My family is incredibly mixed. Most of my ancestors were atheists or pagans and it was quite recently that my mother’s family converted to Islam. My grandmother and grandfather raised my mother in quite a scientific household, they were both academics and valued facts over anything else. But my grandmother was incredibly pious, which you would not believe at first glance. Despite not having or believing in the head scarf she has never missed a daily prayer throughout her life. Whatever she may do during the day or night, partying or studying, she would return back home and pray.
They never really categorised themselves into either Sunni or Shia but my grandfather declared himself Qurani for the first few years when he started practicing (which was like.. 20 years ago). Now he leans more heavily towards the Shia side but would never admit so to anyone. My aunts married Sunnis but retained their “non-denomination” religious views that they had grown up with. My uncles married Sunnis but became more Shia for some incredibly odd reason. My mother married my dad that came from a Shia background and “became” Shia, which she shared with her brothers. Although I was raised mainly Shia, I have come to realise that some traditions we carry out in our family are largely Sunni or paganistic (lol, isn’t that funny).
Coming to iftar (breaking your fast during Ramadan) at our place is the most exquisite look into most muslim families. We line up to pray side by side but in different ways. We all have our own traditions and understandings of Islam but celebrate Ramadan together. When we eat we argue, loudly and proudly, over different religious ideas. My mother and uncles are always the first to tap out and my lawyer aunt and psychologist grandfather go head to head over issues they actually agree on. Then we deflate over tea and laugh over biscuits, and whilst the adults discuss us children get to listen and learn.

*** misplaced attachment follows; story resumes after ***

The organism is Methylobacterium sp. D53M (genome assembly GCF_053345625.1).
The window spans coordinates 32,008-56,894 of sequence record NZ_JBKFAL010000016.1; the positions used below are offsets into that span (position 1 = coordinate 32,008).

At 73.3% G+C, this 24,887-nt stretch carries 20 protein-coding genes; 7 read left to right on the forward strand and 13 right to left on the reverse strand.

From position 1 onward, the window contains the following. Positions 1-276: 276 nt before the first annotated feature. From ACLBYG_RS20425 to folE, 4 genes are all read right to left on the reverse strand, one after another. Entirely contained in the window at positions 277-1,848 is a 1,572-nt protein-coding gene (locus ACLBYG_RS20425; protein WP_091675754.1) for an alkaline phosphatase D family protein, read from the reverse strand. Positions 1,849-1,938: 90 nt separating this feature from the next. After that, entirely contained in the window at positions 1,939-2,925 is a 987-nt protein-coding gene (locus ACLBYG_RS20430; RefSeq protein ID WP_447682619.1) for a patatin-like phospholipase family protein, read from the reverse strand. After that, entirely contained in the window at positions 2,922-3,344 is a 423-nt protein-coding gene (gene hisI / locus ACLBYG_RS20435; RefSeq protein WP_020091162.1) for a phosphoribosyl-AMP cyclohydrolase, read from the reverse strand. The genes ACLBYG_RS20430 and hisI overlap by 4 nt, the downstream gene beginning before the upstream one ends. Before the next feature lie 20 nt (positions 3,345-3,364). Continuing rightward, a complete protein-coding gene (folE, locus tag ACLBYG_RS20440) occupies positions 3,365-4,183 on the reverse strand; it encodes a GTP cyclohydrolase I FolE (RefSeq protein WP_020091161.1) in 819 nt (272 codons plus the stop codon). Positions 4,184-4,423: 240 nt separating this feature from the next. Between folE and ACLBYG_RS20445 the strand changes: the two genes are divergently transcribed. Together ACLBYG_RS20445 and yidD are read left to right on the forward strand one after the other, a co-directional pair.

It is important to remember that this is how most muslims live; side by side with people of different belief, if not within the family then with their neighbours or friends. To my Muslim readers I encourage you to try to understand your fellow Muslims of different schools of thoughts. To my non-Muslim readers I employ you to learn about the importance of such diversity within Islam and other religions?
Community is a corner stone in religion and accepting different views is a fundamental rule in Islam:
There is no compulsion in religion. Certainly, right has become clearly distinct from wrong. Whoever rejects the devil and believes in God has firmly taken hold of a strong handle that never breaks. God is All-hearing and knowing.
Excerpt from Quran 2:256 (translation by Muhammad Sarwar)
On this potential day of Qadr it is important not only to pray for yourself and your year but to reflect on your actions. Have you chosen right when the distinction become clear? Have you forced someone to adhere to your belief? Is your hand indeed clasped around the unbreakable handle of God’s mercy?